UPDATED: Face of the day

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Asha* and her daughter in the garden in southern India. She is determined not to give in. ARUN JANARDHAN/Indian Express

Today’s face of the day Asha* cannot show her face. She has no status in Indian society without a husband and like another case from 2008 she has been told to marry her rapist under the misogynistic, Islamic law of Sharia. * UPDATE: I assumed this, I cannot confirm that this case was tried under Islamic law like the other case mentioned in the article.

 

Three words, no rape victim ever wants to hear, have thrown a young woman in a remote part of India into turmoil.

Having tried to put the rape of 2008 behind her and to get on with raising the little girl born nine months later, 21-year-old Asha* has been troubled by memories and disturbed by the judge’s shocking suggestion: marry your rapist.

“When the judge took his pen and wrote this, did he think even once of my plight?”, she asked an Indian Express journalist in a video interview in the garden of her one-room home.

The judge in question, Justice P Devadas of the Madras High Court, has been hearing the bail appeal of V Mohan, the man convicted of raping Asha. On June 23 he agreed to the bail request on condition that Mohan try “mediation” with Asha. Mediation in a rape case is aimed at marriage.

His reasoning shocked people but this is the not the first time such logic has been applied by Indian judges. This logic holds that since an unwed mother and her child are “lepers” in Indian society, they are better off enjoying the “respectable” status of a married woman, even if the husband is her rapist.

“The case before us is a fit case for attempting compromise between the parties…he [the rapist] should be enabled to participate in the deliberations as a free man and vent his feelings, open his mind and moorings. Where there is a will, there is a way,” the judge has been quoted as saying.

He added that another similar case was “proceeding towards a happy conclusion”. In other words, wedding bells were ringing.

Lawyers and women’s groups have reacted with indignation but no one more so than Asha. In her garden in a village 80km from the nearest town Cuddalore in Tamil Nadu – the area was devastated by the 2008 tsunami – she expresses incredulity and dismay. With only her hands shown on the video, she sounds like a schoolgirl but speaks confidently.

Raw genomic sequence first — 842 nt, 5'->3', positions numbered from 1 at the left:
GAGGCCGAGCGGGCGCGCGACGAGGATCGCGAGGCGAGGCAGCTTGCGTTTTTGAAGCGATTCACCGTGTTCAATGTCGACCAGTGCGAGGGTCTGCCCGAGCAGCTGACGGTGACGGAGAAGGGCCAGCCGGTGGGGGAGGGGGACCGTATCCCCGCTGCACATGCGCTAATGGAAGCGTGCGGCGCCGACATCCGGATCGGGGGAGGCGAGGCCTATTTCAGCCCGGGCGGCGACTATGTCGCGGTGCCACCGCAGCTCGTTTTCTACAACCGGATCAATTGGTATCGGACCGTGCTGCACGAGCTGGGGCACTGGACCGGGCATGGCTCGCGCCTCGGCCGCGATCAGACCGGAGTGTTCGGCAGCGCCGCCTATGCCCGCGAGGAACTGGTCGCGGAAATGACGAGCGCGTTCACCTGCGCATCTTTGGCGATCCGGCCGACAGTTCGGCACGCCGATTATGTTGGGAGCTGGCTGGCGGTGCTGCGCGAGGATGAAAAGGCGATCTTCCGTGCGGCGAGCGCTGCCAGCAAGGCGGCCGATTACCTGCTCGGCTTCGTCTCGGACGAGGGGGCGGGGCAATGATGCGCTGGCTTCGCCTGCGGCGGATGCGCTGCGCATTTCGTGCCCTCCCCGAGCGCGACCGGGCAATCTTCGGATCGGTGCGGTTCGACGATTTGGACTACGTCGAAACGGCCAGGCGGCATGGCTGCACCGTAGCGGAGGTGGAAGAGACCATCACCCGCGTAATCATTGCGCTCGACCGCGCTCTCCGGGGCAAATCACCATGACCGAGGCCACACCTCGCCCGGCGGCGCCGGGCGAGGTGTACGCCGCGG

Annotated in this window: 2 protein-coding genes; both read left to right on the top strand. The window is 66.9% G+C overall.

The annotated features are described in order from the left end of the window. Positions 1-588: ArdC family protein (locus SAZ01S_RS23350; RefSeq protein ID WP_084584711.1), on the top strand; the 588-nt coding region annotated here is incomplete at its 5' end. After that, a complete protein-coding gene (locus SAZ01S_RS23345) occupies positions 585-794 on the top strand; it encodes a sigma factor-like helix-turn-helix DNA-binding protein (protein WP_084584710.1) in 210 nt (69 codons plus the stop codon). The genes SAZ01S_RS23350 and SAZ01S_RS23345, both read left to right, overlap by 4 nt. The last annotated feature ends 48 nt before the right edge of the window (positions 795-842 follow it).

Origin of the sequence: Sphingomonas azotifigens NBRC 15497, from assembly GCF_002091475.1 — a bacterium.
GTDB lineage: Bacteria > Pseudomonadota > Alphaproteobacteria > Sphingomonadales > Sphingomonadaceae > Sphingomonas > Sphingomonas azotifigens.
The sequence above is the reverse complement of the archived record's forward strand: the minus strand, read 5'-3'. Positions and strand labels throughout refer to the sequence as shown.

“It is unfair of the judge to do this to me. The rapist only wants to get out of jail which is why he agreed to mediation. Can the judge guarantee my safety if he is in this area? Or my daughter’s safety? I am being forced to suffer again. Only those who live around me know what I have been through,” she says.

Asha was 14 when Mohan laced a soft drink with drugs and gave it to her to drink. When she fell into a stupor, he raped her. He threatened her parents when they filed a police complaint. He tried intimidating her into going for an abortion when he realised she was pregnant.

A DNA test proved his guilt and he was sentenced to seven years in jail. The conservative community around them, including their own relatives, boycotted Asha and her parents. When she delivered a baby girl, their exclusion was total.

After the death of her parents, Asha was left to raise the girl on her own with the help of her brother.

Much of her anger against Justice Devadas is directed at his failure to consult her before proposing mediation aimed at marriage. “How can he do this without seeking my opinion?,” she asks.

A group of senior lawyers in Madras has written to the judge to protest against the proposal. On July 1, the Supreme Court waded into the controversy. While giving an opinion on another, similar case elsewhere in India, the judges condemned the idea of mediation in rape cases.

They said marriage between a rape victim and her rapist “compromised” the dignity of the woman and anyone suggesting it lacked sensitivity.

Since most Indian women, especially the poor, have no status in society without a husband, they are occasionally made to comply with repulsive order cases either urged by judges to marry their rapist or, as in the 2008 case of Imrana, known by only one name, who was ordered to marry her rapist under Islamic law.

Imrana, who was pregnant at the time, was raped by her elderly father-in-law. In their wisdom, Muslim clerics in her village, treating the case as adultery rather than rape, instructed her to divorce her husband and marry her father-in-law. Once she had done this, she had to treat her husband as her son.

Imrana ignored their orders and continued living with her husband.

For Rebecca Mammen John, a Supreme Court lawyer in New Delhi, Justice Devadas’ marriage proposal betrays the same misogyny of the clerics in the Imrana case though with fewer mitigating circumstances given his position.

“A high court judge holds a constitutional post and when he passes an order which is so clearly misogynistic, he violates the Indian constitution in letter and spirit,” she said.

Far away, in a lush and verdant garden that seems to mock the poverty of her tiny hut and the nylon pink nightie she is wearing, Asha is determined to resist the judge’s proposal.

“I will fight this out my entire life. I will show my daughter the way I struggled and fought to survive,” she said.

(*) name has been changed to protect identities.

– Stuff

https://www.youtube.com/watch?v=fIg4ncyj7KU


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